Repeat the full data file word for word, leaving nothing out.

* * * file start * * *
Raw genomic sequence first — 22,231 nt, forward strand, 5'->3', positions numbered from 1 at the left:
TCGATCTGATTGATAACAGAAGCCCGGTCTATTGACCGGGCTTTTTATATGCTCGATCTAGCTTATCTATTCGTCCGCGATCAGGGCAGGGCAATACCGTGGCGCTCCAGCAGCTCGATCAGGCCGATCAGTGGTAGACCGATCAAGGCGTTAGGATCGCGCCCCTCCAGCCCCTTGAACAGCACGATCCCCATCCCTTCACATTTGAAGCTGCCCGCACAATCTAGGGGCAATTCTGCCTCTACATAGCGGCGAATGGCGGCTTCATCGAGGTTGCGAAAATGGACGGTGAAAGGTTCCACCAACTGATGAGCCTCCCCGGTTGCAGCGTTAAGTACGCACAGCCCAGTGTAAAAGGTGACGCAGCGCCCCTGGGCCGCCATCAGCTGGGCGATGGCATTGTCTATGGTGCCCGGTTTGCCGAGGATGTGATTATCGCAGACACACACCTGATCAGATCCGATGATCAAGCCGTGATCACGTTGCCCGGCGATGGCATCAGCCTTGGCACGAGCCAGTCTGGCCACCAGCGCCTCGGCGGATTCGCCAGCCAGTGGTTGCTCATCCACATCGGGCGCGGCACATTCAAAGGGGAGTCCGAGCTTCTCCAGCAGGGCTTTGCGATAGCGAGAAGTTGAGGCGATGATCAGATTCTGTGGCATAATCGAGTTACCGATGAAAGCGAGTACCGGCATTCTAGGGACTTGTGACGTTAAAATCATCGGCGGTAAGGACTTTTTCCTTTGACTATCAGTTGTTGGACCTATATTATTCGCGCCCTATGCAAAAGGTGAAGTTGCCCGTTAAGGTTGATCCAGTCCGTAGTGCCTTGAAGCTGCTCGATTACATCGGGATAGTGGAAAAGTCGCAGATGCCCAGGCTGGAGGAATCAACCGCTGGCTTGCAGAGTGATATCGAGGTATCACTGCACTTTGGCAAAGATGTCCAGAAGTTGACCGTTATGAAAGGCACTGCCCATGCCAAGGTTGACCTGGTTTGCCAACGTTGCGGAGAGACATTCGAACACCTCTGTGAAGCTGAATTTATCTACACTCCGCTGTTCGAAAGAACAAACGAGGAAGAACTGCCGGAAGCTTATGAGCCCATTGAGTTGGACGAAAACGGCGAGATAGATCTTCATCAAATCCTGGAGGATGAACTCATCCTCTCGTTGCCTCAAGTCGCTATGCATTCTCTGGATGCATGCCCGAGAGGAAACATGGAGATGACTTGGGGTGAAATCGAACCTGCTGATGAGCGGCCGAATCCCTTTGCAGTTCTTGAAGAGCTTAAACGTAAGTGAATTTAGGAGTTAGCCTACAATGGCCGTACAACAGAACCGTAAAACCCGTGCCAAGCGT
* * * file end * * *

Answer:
Raw genomic sequence first — 22,231 nt, forward strand, 5'->3', positions numbered from 1 at the left:
TCGATCTGATTGATAACAGAAGCCCGGTCTATTGACCGGGCTTTTTATATGCTCGATCTAGCTTATCTATTCGTCCGCGATCAGGGCAGGGCAATACCGTGGCGCTCCAGCAGCTCGATCAGGCCGATCAGTGGTAGACCGATCAAGGCGTTAGGATCGCGCCCCTCCAGCCCCTTGAACAGCACGATCCCCATCCCTTCACATTTGAAGCTGCCCGCACAATCTAGGGGCAATTCTGCCTCTACATAGCGGCGAATGGCGGCTTCATCGAGGTTGCGAAAATGGACGGTGAAAGGTTCCACCAACTGATGAGCCTCCCCGGTTGCAGCGTTAAGTACGCACAGCCCAGTGTAAAAGGTGACGCAGCGCCCCTGGGCCGCCATCAGCTGGGCGATGGCATTGTCTATGGTGCCCGGTTTGCCGAGGATGTGATTATCGCAGACACACACCTGATCAGATCCGATGATCAAGCCGTGATCACGTTGCCCGGCGATGGCATCAGCCTTGGCACGAGCCAGTCTGGCCACCAGCGCCTCGGCGGATTCGCCAGCCAGTGGTTGCTCATCCACATCGGGCGCGGCACATTCAAAGGGGAGTCCGAGCTTCTCCAGCAGGGCTTTGCGATAGCGAGAAGTTGAGGCGATGATCAGATTCTGTGGCATAATCGAGTTACCGATGAAAGCGAGTACCGGCATTCTAGGGACTTGTGACGTTAAAATCATCGGCGGTAAGGACTTTTTCCTTTGACTATCAGTTGTTGGACCTATATTATTCGCGCCCTATGCAAAAGGTGAAGTTGCCCGTTAAGGTTGATCCAGTCCGTAGTGCCTTGAAGCTGCTCGATTACATCGGGATAGTGGAAAAGTCGCAGATGCCCAGGCTGGAGGAATCAACCGCTGGCTTGCAGAGTGATATCGAGGTATCACTGCACTTTGGCAAAGATGTCCAGAAGTTGACCGTTATGAAAGGCACTGCCCATGCCAAGGTTGACCTGGTTTGCCAACGTTGCGGAGAGACATTCGAACACCTCTGTGAAGCTGAATTTATCTACACTCCGCTGTTCGAAAGAACAAACGAGGAAGAACTGCCGGAAGCTTATGAGCCCATTGAGTTGGACGAAAACGGCGAGATAGATCTTCATCAAATCCTGGAGGATGAACTCATCCTCTCGTTGCCTCAAGTCGCTATGCATTCTCTGGATGCATGCCCGAGAGGAAACATGGAGATGACTTGGGGTGAAATCGAACCTGCTGATGAGCGGCCGAATCCCTTTGCAGTTCTTGAAGAGCTTAAACGTAAGTGAATTTAGGAGTTAGCCTACAATGGCCGTACAACAGAACCGTAAAACCCGTGCCAAGCGT